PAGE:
In 17th-century France, education was reserved for those who were rich, and only by special providence did John Baptist de La Salle become interested in schools for boys who were poor. Born into a powerful, wealthy family, John’s background and early training for the priesthood prepared him for high offices in the Church. By chance, John met Adrien Nyel, who was establishing some charitable schools for boys in need. John disliked the rough behavior of those who were poor and the smells and sights of the slums, but he sympathized with their poverty. John helped open a school for boys in need. He secured five teachers and rented a building. As John checked on his school, he witnessed shocking conditions. John decided he had to bring order to the school. He planned to upgrade the standards of the teachers and train them to be religious educators. His teachers quit. But soon men of better quality took their places and thrived under John’s training. John began to see that he must identify with his teachers, so he gave away his fortune and dedicated himself to education.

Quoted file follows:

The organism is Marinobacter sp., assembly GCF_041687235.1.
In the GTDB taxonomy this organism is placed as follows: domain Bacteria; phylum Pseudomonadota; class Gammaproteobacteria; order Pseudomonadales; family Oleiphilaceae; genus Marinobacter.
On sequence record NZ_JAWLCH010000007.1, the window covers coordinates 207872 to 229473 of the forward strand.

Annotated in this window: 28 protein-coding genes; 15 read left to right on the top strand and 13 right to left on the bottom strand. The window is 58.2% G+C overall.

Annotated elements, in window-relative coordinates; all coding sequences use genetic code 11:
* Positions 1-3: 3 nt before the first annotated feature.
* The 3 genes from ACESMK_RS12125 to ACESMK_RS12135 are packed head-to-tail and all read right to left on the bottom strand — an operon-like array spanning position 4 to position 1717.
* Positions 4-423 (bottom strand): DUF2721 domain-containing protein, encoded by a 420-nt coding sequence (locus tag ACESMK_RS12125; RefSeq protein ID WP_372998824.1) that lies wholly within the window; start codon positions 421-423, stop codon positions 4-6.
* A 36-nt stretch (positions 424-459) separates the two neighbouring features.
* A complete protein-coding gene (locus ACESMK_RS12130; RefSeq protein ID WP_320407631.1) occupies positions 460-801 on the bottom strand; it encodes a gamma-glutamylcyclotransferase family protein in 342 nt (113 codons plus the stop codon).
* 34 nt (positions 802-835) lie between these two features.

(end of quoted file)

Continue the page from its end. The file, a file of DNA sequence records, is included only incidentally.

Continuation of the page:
John founded the Brothers of Christian Schools to educate those who were poor. “The more religious a school is, the more successful it is,” was John’s philosophy. His boys attended daily Mass, were taught the catechism and prayers, and had religion integrated into other subjects.
John motivated the students to prepare for a career and to live their lives by Christian principles. His schools attracted boys from fee-paying schools. Jealous instructors tried to bring lawsuits to ruin his work, but his efforts were praised by the people. John opened boarding schools for boys in need and gave them courses in practical skills. He founded schools for troubled children from wealthy families so that the young boys would not be sent to prison. John died on Good Friday in 1719. He is the patron of teachers.
Excerpted from Christ Our Life, by Sisters of Notre Dame of Chardon, Ohio
Image credit: Saint Jean-Baptiste de la Salle by unknown artist, unknown date. Public Domain via Wikimedia.